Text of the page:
Walton v. E S & H, INC.
ORDER and REASONS - IT IS ORDERED that the Motion to Dismiss 139 , filed by Mike Huval Insurance Agency, LLC., is hereby GRANTED, and the claims of McGee's Landing, Inc. against Mike Huval Insurance Agency, LLC, relating to the claims of Tyrone Walton are hereby DISMISSED, as stated within document. Signed by Judge Kurt D. Engelhardt on 7/24/2013. (cbs)
UNITED STATES DISTRICT COURT
EASTERN DISTRICT OF LOUISIANA
E S & H, INC.
SECTION "N" (2)
ORDER AND REASONS
Before the Court is a Motion to Dismiss (Rec. Doc. 139), filed by Mike Huval Insurance
Agency, LLC. Although the motion was filed pursuant to Rule 12(b)(6), both sides have
submitted materials outside the pleadings. See Rec. Docs. 139-2, 139-3, 150-1, 150-2.
Therefore, on July 11, 2013, the Court gave the parties notice that it would treat the motion as
one for summary judgment under Rule 56. (Rec. Doc. 160).
This action was commenced when plaintiff Tyrone Walton sued ES&H, Inc. for personal
injuries allegedly sustained on July 27, 2010, near Grand Isle, Louisiana, when the M/V
Atchafalaya Princess came into contact with a moored vessel, the M/V Miss Katelyn (later
identified as the M/V Outboat) as the Atchafalaya Princess came into dock. Walton alleges that
he was aboard the Miss Katelyn (or Outboat) at the time the vessels allegedly made contact.
ES&H then filed a third-party complaint against McGee’s Landing, Inc. (“McGee’s
Landing”), as the owner/operator of the Atchafalaya Princess, alleging that Walton’s injuries, if
any, were caused by McGee’s failure to maintain the Atchafalaya Princess in a safe and
seaworthy manner, its failure to provide competent boat operators, and other acts of negligence.1
See Rec. Doc. 9.
Shortly thereafter, on December 15, 2011, McGee’s Landing’s insurer,
Markel American Insurance Company (“Markel”), filed a complaint in intervention seeking a
declaratory judgment decreeing that the policy for the period and vessel in question precludes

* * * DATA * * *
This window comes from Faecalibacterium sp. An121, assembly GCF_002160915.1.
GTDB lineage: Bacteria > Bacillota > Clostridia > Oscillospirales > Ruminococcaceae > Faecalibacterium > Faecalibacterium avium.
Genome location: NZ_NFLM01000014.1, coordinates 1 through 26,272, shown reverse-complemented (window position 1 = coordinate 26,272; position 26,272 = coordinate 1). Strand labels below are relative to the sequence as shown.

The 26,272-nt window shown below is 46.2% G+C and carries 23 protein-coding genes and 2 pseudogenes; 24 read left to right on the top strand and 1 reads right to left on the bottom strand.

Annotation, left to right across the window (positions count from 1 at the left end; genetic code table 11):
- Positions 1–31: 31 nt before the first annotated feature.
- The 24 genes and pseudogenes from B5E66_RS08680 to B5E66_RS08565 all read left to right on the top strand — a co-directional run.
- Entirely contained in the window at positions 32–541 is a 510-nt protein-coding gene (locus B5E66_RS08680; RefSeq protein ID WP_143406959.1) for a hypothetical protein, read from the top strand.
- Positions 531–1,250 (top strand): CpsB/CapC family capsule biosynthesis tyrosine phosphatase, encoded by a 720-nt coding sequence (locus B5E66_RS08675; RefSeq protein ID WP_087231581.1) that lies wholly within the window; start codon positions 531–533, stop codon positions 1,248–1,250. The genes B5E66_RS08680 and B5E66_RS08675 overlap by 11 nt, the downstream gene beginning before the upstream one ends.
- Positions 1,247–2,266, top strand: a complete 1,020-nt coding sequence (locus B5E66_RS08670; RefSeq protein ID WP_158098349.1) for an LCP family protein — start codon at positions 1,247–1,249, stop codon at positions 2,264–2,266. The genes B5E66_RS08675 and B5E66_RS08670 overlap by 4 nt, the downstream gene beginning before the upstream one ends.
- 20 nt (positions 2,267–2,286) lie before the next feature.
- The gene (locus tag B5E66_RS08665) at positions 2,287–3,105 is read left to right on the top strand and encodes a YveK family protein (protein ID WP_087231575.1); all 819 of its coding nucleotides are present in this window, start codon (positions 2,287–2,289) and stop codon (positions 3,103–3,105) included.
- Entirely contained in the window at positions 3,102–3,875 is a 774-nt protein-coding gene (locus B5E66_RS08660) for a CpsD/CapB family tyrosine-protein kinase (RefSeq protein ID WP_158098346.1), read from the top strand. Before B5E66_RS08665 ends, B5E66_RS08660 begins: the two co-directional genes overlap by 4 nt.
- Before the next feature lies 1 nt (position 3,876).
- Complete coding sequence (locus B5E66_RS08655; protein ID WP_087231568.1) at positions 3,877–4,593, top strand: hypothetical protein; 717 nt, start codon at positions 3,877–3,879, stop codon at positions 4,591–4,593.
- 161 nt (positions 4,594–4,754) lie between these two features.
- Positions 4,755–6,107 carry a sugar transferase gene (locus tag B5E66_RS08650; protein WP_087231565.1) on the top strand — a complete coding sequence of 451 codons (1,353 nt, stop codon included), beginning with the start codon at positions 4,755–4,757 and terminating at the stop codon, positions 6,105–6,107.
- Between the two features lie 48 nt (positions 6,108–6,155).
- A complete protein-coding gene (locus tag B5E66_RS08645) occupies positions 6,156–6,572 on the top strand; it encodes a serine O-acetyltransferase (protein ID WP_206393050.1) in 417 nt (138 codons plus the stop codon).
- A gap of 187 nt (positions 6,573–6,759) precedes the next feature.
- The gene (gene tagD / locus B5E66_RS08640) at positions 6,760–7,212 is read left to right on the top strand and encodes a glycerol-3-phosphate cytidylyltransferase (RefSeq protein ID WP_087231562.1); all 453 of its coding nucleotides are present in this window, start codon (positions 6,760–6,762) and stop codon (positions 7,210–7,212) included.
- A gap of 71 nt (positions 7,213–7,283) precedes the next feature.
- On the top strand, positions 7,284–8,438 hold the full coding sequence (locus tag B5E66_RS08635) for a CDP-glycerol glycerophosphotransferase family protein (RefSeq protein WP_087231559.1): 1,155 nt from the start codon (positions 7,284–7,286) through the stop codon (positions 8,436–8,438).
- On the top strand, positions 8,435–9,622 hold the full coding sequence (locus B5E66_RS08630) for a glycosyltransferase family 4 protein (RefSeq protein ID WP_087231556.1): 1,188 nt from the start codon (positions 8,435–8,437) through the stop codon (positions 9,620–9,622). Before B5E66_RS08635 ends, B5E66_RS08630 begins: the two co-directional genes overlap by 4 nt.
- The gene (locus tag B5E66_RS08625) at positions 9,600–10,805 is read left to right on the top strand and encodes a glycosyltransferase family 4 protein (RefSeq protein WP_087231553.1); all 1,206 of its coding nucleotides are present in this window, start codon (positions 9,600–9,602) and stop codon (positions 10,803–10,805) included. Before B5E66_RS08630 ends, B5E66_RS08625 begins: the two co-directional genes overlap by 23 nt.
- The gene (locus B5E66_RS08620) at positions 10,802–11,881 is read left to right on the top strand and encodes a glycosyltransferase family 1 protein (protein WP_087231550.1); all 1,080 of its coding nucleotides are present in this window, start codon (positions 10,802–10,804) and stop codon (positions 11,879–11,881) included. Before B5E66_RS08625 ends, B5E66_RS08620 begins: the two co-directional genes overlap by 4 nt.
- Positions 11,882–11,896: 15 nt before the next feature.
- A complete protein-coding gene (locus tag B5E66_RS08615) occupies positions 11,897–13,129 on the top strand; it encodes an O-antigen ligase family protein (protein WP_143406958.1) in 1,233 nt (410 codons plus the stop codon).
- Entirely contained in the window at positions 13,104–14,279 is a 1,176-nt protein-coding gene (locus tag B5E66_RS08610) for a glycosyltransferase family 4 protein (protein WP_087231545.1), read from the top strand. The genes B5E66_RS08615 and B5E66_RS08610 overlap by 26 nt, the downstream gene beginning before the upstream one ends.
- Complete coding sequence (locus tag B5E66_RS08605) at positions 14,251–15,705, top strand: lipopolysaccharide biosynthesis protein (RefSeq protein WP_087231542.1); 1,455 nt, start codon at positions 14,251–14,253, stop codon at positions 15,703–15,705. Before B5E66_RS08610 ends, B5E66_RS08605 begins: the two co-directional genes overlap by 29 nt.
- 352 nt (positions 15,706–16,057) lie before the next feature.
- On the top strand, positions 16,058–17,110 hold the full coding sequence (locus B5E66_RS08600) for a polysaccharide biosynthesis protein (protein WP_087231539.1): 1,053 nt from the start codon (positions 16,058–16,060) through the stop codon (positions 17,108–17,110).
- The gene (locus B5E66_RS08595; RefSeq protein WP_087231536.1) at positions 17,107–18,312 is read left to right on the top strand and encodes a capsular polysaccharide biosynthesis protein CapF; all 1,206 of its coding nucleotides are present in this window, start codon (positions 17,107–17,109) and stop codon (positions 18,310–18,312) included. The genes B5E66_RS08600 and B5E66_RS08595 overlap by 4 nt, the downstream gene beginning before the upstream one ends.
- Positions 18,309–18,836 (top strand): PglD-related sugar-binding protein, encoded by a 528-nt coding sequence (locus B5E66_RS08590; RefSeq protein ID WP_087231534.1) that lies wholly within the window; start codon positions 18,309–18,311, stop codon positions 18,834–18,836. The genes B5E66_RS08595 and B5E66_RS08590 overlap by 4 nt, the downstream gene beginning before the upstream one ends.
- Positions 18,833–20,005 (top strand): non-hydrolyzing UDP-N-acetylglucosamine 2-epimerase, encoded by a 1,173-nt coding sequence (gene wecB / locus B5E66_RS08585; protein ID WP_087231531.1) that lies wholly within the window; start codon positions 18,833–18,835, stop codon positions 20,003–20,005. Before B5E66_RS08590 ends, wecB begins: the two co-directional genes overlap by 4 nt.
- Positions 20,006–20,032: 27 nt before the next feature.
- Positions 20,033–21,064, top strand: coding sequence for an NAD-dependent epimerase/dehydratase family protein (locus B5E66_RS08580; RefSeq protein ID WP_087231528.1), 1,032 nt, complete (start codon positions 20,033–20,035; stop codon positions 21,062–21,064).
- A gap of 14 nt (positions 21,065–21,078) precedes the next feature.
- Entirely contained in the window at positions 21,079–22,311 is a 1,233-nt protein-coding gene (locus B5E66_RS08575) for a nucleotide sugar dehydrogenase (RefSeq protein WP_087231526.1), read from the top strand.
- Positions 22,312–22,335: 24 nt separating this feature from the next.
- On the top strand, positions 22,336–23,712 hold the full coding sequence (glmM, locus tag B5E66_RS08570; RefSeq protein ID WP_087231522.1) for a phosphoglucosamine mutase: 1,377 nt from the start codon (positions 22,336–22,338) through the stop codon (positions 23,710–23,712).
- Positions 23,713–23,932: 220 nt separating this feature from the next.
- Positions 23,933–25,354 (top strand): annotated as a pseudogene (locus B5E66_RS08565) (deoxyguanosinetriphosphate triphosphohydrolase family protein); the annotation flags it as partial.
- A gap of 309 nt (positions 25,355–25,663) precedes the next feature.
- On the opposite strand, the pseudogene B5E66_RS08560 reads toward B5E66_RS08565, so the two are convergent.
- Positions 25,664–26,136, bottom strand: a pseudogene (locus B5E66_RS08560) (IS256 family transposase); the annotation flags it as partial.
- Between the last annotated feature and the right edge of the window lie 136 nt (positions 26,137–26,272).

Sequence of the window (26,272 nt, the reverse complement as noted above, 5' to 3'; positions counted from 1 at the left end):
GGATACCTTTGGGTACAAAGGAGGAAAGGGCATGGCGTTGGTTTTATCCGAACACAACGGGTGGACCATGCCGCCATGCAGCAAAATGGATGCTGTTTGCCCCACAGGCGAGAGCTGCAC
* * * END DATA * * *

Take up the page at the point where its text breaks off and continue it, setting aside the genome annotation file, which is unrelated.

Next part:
coverage for Walton’s claims. See Rec. Docs. 24, 25, 29. Nearly one year later, on December
12, 2012, McGee’s Landing filed an answer to Markel’s complaint, which included a third-party
demand against Mike Huval Insurance Agency, LLC (“Huval”), the insurance agent who
procured for McGee’s the Markel policy. See Rec. Doc. 93. McGee’s alleges that if the Markel
policy fails to provide coverage for Walton’s claims, then Huval is liable to McGee’s for any
liability charged to McGee’s for such claims because Huval was negligent in failing to provide
correct and adequate advice regarding coverage for the Atchafalaya Princess and failing to
provide a proper insurance policy, among other things. Id.
In the instant motion, Huval seeks dismissal of McGee’s claims relating to the Walton
suit on grounds that they are time-barred under the one-year peremptive period established in
Louisiana Revised Statute section 9:5606.2
ES&H also sued Florida Marine, LLC, as an owner/operator of the Atchafalaya Princess.
However, both ES&H and plaintiff later dismissed their claims against Florida Marine. See Rec.
Docs. 58, 66. Walton also dismissed his claims against ES&H and amended his complaint to add
McGee’s as a defendant. See Rec. Docs. 53, 59, 60.
Both the Markel intervention and the third-party complaint against Huval address, in
addition to the Walton matter, coverage for the claims of one Dr. Gary Parker against McGee’s,
asserted in Parker v. Double B Boats, LLC, et al (Civ. Action No. 164450) (32nd Jud. Dist. Ct.),
alleging property damage to Parker’s vessel the Look at Dat, which was allegedly struck by the
Atchafalaya Princess. However, the instant motion does not address the Parker claims.
II. LAW AND ANALYSIS:
The time limits for commencing actions against insurance agents are found in Louisiana
Revised Statute section 9:5606, which provides:
§ 5606. Actions for professional insurance agent liability
A. No action for damages against any insurance agent, broker, solicitor, or other
similar licensee under this state, whether based upon tort, or breach of contract, or
otherwise, arising out of an engagement to provide insurance services shall be
brought unless filed in a court of competent jurisdiction and proper venue within one
year from the date of the alleged act, omission, or neglect, or within one year from
the date that the alleged act, omission, or neglect is discovered or should have
been discovered. However, even as to actions filed within one year from the date
of such discovery, in all events such actions shall be filed at the latest within three
years from the date of the alleged act, omission, or neglect.
B. The provisions of this Section shall apply to all persons whether or not infirm
or under disability of any kind and including minors and interdicts.